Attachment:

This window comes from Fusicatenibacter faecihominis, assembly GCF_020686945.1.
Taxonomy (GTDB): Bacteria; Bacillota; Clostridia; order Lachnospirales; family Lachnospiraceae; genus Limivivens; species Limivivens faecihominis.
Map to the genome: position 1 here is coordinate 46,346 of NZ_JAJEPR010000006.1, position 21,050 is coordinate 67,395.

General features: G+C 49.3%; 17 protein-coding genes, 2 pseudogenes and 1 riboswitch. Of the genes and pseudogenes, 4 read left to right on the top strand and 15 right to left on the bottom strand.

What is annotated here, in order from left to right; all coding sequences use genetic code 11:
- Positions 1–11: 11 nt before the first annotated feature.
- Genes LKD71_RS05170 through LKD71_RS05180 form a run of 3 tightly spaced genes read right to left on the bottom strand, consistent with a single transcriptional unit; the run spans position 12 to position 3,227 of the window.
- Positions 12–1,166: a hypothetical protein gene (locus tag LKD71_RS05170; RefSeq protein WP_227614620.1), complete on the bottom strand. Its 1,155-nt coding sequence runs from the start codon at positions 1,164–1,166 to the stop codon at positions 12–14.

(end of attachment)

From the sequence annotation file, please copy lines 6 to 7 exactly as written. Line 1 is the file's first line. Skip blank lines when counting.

- Positions 1–11: 11 nt before the first annotated feature.
- Genes LKD71_RS05170 through LKD71_RS05180 form a run of 3 tightly spaced genes read right to left on the bottom strand, consistent with a single transcriptional unit; the run spans position 12 to position 3,227 of the window.